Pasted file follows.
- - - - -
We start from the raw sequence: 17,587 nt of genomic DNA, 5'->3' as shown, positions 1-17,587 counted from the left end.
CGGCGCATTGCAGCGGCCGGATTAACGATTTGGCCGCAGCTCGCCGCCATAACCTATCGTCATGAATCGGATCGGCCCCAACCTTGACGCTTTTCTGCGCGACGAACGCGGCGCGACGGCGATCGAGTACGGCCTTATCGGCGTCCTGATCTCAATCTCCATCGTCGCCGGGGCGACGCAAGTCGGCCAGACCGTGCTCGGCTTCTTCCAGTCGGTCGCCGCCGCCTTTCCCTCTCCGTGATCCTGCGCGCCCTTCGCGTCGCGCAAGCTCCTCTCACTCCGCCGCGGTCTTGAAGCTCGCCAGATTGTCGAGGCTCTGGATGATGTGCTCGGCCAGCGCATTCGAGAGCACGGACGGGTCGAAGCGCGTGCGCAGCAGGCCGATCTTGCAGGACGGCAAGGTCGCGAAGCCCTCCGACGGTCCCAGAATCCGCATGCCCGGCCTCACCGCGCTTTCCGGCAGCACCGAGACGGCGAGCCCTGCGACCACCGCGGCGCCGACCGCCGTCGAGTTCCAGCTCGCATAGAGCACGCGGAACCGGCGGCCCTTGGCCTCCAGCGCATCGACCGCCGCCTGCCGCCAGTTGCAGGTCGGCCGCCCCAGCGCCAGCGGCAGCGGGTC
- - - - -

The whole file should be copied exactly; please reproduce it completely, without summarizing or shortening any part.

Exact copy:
We start from the raw sequence: 17,587 nt of genomic DNA, 5'->3' as shown, positions 1-17,587 counted from the left end.
CGGCGCATTGCAGCGGCCGGATTAACGATTTGGCCGCAGCTCGCCGCCATAACCTATCGTCATGAATCGGATCGGCCCCAACCTTGACGCTTTTCTGCGCGACGAACGCGGCGCGACGGCGATCGAGTACGGCCTTATCGGCGTCCTGATCTCAATCTCCATCGTCGCCGGGGCGACGCAAGTCGGCCAGACCGTGCTCGGCTTCTTCCAGTCGGTCGCCGCCGCCTTTCCCTCTCCGTGATCCTGCGCGCCCTTCGCGTCGCGCAAGCTCCTCTCACTCCGCCGCGGTCTTGAAGCTCGCCAGATTGTCGAGGCTCTGGATGATGTGCTCGGCCAGCGCATTCGAGAGCACGGACGGGTCGAAGCGCGTGCGCAGCAGGCCGATCTTGCAGGACGGCAAGGTCGCGAAGCCCTCCGACGGTCCCAGAATCCGCATGCCCGGCCTCACCGCGCTTTCCGGCAGCACCGAGACGGCGAGCCCTGCGACCACCGCGGCGCCGACCGCCGTCGAGTTCCAGCTCGCATAGAGCACGCGGAACCGGCGGCCCTTGGCCTCCAGCGCATCGACCGCCGCCTGCCGCCAGTTGCAGGTCGGCCGCCCCAGCGCCAGCGGCAGCGGGTC